VIDEO: SF lay WW1 wreath at flagless cenotaph

Belfast’s Sinn Fein Lord Mayor has said that he was honouring everybody, including republicans, who died in World War One during a Somme commemoration on Wednesday.

However, when asked if he would attend a war commemoration linked with the Orange Order, for example, he said it would be too “exclusive” in nature, and that Sinn Fein wants a “civilianised” approach to remembrance.

Sinn F�in Mayor of Belfast councillor Arder Carson laying a laurel wreath at the cenotaph at Belfast City Hall

Sinn F�in Mayor of Belfast councillor Arder Carson laying a laurel wreath at the cenotaph at Belfast City Hall

Arder Carson was speaking after he led a Sinn Fein delegation to lay a poppy-less wreath at the city’s Cenotaph at 9.30am, honouring those who were killed at the Battle of the Somme, which began 99 years earlier.

The wreath bore a message commemorating all those who were killed in the conflict, and read: “Ard Mheara Bheal Feirste / Lord Mayor of Belfast.”

The act of tribute came an hour-and-a-half before the main ceremony, and occurred before any Armed Forces and union flags were displayed at the Cenotaph.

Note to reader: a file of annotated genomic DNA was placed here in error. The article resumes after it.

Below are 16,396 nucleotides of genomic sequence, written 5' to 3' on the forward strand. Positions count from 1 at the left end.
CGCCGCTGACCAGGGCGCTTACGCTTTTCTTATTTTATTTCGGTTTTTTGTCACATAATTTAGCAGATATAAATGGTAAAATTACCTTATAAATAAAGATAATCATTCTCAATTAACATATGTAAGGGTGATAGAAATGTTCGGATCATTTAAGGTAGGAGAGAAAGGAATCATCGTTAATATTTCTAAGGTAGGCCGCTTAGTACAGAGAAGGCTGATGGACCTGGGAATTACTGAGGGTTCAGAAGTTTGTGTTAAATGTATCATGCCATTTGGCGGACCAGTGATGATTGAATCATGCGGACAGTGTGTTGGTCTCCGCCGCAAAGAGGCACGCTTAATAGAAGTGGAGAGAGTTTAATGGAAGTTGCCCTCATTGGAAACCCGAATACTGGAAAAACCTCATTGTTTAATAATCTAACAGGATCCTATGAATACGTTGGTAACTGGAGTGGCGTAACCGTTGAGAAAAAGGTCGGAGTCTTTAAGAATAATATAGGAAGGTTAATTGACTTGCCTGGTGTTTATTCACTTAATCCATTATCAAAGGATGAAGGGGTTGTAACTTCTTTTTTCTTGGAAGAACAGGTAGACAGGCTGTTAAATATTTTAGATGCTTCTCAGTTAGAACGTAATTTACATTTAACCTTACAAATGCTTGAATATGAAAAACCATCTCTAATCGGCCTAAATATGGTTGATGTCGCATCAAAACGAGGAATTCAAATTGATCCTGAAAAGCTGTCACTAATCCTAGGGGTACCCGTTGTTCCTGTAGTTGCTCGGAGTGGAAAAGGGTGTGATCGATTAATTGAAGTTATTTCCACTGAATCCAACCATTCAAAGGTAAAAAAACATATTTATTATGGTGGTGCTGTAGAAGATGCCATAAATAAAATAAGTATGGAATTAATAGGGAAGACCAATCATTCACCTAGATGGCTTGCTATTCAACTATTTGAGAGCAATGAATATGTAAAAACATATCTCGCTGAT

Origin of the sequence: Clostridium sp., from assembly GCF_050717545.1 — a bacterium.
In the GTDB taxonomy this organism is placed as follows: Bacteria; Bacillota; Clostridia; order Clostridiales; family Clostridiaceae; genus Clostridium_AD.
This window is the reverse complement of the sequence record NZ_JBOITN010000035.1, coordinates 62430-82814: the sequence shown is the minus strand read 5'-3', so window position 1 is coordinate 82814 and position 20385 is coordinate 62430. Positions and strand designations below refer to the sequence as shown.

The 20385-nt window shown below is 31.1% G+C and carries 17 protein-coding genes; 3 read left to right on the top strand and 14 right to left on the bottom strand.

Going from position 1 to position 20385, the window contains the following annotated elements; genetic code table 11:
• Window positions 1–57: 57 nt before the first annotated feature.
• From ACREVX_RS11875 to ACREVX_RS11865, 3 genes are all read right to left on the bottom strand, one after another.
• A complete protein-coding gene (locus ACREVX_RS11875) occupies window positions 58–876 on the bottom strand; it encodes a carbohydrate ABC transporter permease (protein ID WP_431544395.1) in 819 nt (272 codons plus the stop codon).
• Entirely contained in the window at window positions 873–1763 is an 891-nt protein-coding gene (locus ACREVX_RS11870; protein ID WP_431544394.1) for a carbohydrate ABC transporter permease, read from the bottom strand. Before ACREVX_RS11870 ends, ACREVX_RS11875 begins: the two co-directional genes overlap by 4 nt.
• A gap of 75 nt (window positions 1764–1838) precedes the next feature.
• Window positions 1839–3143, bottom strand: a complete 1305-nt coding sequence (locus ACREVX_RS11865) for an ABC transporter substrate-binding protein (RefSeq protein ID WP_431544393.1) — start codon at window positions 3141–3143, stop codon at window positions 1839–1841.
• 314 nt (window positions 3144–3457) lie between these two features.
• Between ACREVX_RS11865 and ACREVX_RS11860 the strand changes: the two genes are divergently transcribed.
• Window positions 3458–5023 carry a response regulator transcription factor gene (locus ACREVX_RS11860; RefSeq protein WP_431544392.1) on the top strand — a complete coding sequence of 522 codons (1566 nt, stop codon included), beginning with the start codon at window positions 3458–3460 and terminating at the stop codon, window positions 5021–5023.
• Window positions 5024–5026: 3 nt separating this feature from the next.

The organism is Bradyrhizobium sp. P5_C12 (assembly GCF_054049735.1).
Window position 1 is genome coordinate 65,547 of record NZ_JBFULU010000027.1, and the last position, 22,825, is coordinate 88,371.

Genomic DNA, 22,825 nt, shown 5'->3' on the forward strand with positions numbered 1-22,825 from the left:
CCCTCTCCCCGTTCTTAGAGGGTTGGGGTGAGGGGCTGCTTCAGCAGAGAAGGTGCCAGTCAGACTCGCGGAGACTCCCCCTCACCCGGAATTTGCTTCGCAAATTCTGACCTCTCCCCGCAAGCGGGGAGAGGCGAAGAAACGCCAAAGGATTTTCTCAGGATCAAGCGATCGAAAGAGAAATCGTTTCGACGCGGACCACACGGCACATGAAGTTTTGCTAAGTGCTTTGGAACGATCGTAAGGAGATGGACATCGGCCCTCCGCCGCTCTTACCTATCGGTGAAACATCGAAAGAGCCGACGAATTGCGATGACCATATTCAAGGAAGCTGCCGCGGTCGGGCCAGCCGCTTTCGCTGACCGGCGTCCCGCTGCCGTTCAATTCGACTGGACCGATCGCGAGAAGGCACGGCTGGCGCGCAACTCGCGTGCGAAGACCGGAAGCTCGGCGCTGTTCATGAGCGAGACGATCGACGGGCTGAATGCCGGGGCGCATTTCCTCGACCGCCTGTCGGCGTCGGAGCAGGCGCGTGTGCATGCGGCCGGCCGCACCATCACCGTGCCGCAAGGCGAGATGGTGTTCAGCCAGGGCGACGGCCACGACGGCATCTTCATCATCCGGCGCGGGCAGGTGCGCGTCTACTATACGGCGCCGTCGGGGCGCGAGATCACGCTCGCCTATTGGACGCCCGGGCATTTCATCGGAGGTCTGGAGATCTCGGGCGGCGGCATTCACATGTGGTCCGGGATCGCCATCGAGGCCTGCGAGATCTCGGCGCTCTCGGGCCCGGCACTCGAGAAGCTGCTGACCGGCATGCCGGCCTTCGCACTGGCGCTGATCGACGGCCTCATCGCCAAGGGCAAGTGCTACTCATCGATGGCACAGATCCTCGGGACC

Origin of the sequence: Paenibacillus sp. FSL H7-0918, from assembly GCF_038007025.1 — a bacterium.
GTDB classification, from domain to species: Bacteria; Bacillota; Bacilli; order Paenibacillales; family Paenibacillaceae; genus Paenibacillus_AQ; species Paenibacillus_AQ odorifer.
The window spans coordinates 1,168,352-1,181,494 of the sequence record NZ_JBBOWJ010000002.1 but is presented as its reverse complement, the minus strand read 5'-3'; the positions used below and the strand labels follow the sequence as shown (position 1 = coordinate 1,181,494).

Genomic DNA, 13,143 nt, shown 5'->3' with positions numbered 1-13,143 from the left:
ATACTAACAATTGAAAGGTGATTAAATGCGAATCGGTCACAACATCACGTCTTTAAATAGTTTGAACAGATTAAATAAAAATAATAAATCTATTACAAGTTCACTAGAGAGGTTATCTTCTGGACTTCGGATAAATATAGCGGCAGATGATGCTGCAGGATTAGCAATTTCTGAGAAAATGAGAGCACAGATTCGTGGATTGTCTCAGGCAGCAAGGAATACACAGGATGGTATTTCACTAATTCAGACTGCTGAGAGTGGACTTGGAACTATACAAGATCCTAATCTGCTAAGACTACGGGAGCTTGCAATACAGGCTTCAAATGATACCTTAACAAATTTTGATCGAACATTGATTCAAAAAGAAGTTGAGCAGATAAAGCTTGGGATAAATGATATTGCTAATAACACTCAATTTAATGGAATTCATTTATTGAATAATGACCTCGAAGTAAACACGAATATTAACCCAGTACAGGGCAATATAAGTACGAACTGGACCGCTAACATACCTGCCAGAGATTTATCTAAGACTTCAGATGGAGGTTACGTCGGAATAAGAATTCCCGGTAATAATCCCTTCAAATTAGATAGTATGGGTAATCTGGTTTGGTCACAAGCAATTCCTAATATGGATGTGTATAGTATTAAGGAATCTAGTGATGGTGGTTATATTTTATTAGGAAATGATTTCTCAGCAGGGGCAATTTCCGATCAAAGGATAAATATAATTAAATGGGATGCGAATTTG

After the seven-strong delegation departed, these were raised into place.

Joining him were former Lord Mayors Mairtín O Muilleoir and Niall O Donnghaile.

The Lord Mayor was asked whether hardline republicans would see such an act as a betrayal.

He responded: “I’m here as mayor of the city obviously, and I’m here as an Irish republican. And what I’m doing today is remembering all those people who died in the First World War.

“That includes civilians, it includes republicans, gaeilgeoirs and GAA members. There were lots of people who were involved in that battle from this city and from this island, so I’m here to remember everybody today.”

Asked if he felt the day was not far off when he as Sinn Fein Lord Mayor may attend an Orange event – particularly one marking the war – he said: “What we’re looking for as a party is a civilianised remembrance ceremony that would be inclusive.

“When its military or its Orangeism, it becomes very exclusive and is inclined to (exclude) nationalists and republicans from the city. So we’re looking for a civilianised approach to the memorial service so that it would be inclusive of everybody in the city.”